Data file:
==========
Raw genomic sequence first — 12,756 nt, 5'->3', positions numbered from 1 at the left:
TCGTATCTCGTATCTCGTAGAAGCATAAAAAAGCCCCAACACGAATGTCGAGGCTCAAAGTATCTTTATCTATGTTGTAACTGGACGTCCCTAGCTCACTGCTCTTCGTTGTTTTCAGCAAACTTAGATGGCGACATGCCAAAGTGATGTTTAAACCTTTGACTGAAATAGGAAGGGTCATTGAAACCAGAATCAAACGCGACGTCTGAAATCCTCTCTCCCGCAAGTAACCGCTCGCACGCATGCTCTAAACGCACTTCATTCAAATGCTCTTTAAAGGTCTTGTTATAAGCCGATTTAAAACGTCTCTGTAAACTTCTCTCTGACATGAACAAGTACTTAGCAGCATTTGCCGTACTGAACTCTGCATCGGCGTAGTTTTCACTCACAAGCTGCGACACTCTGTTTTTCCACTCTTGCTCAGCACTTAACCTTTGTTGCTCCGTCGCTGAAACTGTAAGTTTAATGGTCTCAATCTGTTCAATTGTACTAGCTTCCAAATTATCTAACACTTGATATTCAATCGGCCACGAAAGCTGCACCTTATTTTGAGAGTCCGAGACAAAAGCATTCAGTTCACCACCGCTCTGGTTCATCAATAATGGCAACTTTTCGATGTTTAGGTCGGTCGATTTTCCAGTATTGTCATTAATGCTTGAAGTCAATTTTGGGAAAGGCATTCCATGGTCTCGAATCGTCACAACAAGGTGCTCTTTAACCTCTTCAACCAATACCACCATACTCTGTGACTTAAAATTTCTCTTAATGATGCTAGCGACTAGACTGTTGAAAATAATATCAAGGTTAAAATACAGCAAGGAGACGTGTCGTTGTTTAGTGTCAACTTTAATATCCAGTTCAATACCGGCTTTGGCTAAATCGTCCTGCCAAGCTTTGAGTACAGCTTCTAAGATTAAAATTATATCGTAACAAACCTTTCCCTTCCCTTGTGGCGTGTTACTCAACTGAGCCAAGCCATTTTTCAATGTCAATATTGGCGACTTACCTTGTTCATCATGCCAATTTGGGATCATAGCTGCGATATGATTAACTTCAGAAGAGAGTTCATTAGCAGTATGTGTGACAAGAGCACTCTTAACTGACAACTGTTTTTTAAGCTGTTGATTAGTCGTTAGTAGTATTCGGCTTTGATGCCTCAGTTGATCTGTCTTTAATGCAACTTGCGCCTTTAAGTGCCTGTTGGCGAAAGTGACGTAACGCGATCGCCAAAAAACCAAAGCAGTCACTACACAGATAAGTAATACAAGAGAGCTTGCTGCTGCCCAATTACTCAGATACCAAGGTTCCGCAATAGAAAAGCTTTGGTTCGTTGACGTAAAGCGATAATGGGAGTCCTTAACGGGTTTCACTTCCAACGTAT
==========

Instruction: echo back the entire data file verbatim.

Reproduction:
Raw genomic sequence first — 12,756 nt, 5'->3', positions numbered from 1 at the left:
TCGTATCTCGTATCTCGTAGAAGCATAAAAAAGCCCCAACACGAATGTCGAGGCTCAAAGTATCTTTATCTATGTTGTAACTGGACGTCCCTAGCTCACTGCTCTTCGTTGTTTTCAGCAAACTTAGATGGCGACATGCCAAAGTGATGTTTAAACCTTTGACTGAAATAGGAAGGGTCATTGAAACCAGAATCAAACGCGACGTCTGAAATCCTCTCTCCCGCAAGTAACCGCTCGCACGCATGCTCTAAACGCACTTCATTCAAATGCTCTTTAAAGGTCTTGTTATAAGCCGATTTAAAACGTCTCTGTAAACTTCTCTCTGACATGAACAAGTACTTAGCAGCATTTGCCGTACTGAACTCTGCATCGGCGTAGTTTTCACTCACAAGCTGCGACACTCTGTTTTTCCACTCTTGCTCAGCACTTAACCTTTGTTGCTCCGTCGCTGAAACTGTAAGTTTAATGGTCTCAATCTGTTCAATTGTACTAGCTTCCAAATTATCTAACACTTGATATTCAATCGGCCACGAAAGCTGCACCTTATTTTGAGAGTCCGAGACAAAAGCATTCAGTTCACCACCGCTCTGGTTCATCAATAATGGCAACTTTTCGATGTTTAGGTCGGTCGATTTTCCAGTATTGTCATTAATGCTTGAAGTCAATTTTGGGAAAGGCATTCCATGGTCTCGAATCGTCACAACAAGGTGCTCTTTAACCTCTTCAACCAATACCACCATACTCTGTGACTTAAAATTTCTCTTAATGATGCTAGCGACTAGACTGTTGAAAATAATATCAAGGTTAAAATACAGCAAGGAGACGTGTCGTTGTTTAGTGTCAACTTTAATATCCAGTTCAATACCGGCTTTGGCTAAATCGTCCTGCCAAGCTTTGAGTACAGCTTCTAAGATTAAAATTATATCGTAACAAACCTTTCCCTTCCCTTGTGGCGTGTTACTCAACTGAGCCAAGCCATTTTTCAATGTCAATATTGGCGACTTACCTTGTTCATCATGCCAATTTGGGATCATAGCTGCGATATGATTAACTTCAGAAGAGAGTTCATTAGCAGTATGTGTGACAAGAGCACTCTTAACTGACAACTGTTTTTTAAGCTGTTGATTAGTCGTTAGTAGTATTCGGCTTTGATGCCTCAGTTGATCTGTCTTTAATGCAACTTGCGCCTTTAAGTGCCTGTTGGCGAAAGTGACGTAACGCGATCGCCAAAAAACCAAAGCAGTCACTACACAGATAAGTAATACAAGAGAGCTTGCTGCTGCCCAATTACTCAGATACCAAGGTTCCGCAATAGAAAAGCTTTGGTTCGTTGACGTAAAGCGATAATGGGAGTCCTTAACGGGTTTCACTTCCAACGTAT